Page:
Some things are mysterious and unexpected. For example, how can I explain the gargantuan rosemary plant now in my garden? The Mediterranean climate is confined to the stuff of dream vacations here in the Northeast, so how did this happen in my little semi-urban herb patch? Just so you know, I am a neglectful gardener. I plant and clean in the spring, and then try to remember to weed and water throughout the summer. Sometimes I do, and sometimes I don’t. Mostly I don’t.
A couple of years ago, I planted three 3-inch pots of rosemary. They grew together to make a pretty substantial (but not unusually large) plant. Normally I would dig it up, shove it in a big pot, and bring it inside to pick sprigs until late winter when the plant would expire. But I did not do that. I procrastinated, and decided to deal with it in the spring. Along came an unseasonably mild winter. By spring, the plant looked dead, but with more procrastination on my part, it began to show signs of life. Okay! More benign neglect and the plant thrived.
Repeat the following year, with no expectations that my good luck would hold. As you can see from the photo above, taken in June, it did. This summer I luxuriated in a profusion of rosemary.
Other mysterious and unexpected events have transpired lately. We sold our house and got ready to move. I made peace with parting with my garden by promising myself to make lots of lots of this herb salt to take with me as a token, and laid plans for a new garden somewhere, as yet unknown. After readying our house to sell, packing, and finding a new house, suddenly, our house wasn’t sold after all. All bets are off now. We are riding a roller coaster and I’m hanging on and hanging in. It’s not comfortable. I am trying to enjoy the ride, but like most people, I’m not so good at open-ended uncertainty.
But who knows, perhaps the mysterious and unexpected will show up at my door any minute now. Perhaps by next summer I will have a new herb patch. Or perhaps not. In the meantime, while my life shifts and turns, I plan on using this salt to season all the comforting cool weather foods: roast chickens, roasted potatoes and squash and onions, pan roasted pork chops, vegetable tians, and whatever else I might imagine (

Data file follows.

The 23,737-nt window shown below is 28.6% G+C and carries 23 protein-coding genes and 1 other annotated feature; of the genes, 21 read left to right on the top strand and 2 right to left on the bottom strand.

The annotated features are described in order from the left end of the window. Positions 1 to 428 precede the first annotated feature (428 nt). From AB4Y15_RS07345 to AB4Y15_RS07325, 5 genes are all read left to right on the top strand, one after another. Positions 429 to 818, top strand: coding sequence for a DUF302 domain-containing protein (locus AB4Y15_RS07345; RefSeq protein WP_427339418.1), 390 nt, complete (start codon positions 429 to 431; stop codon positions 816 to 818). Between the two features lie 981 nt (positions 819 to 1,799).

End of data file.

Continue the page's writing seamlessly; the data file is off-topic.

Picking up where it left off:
? Crackers? Thick, buttery shortbread rounds with a touch of salt?) Mmmm.
I spent a good deal of time in the car this summer, and often listened to
through Stitcher Radio and my phone—a boon for long drives. The recipe here is adapted from Sally Schneider’s description on that program. I made three versions, which I noted below. One is simply rosemary and salt, another is with rosemary, sage, and lavender (lavender is very bossy, so go easy) and another is rosemary, sage, and lemon. You could chop some garlic along with the salt, but I refrained, preferring to add the garlic later. You can chop by hand or in the food processer. Lazy bones (me) prefers the processor, but be careful not to overdo it and make a mush of it. The formula is basically 1/2 cup coarse sea salt (salt grains the size of kosher salt) to 2 cups loosely packed herb leaves. Mix and match as you please, then spread on a baking sheet to dry for a couple of days. While the salt draws out the moisture from the herbs it also absorbs a ton of flavor.
Herb salt recipe (adapted from Sally Schneider)
Makes 1 cup herb salt
1/2 cup coarse sea salt
2 cups loosely packed rosemary leaves
1/2 cup coarse sea salt
1 cup loosely packed rosemary leaves
1 cup loosely packed sage leaves
5 or 6 lavender buds
Any of the above, plus
Finely chopped zest of 1 lemon
1. In a food processor, pulse the herbs with 1/4 cup salt repeatedly until the herbs are chopped but not annihilated. Add the remaining salt and pulse once or twice to mix.
2. Spread the mixture on a baking sheet and leave to air dry for 2 or 3 days, or until completely dry. Store in a glass jar with a tightly fitting lid.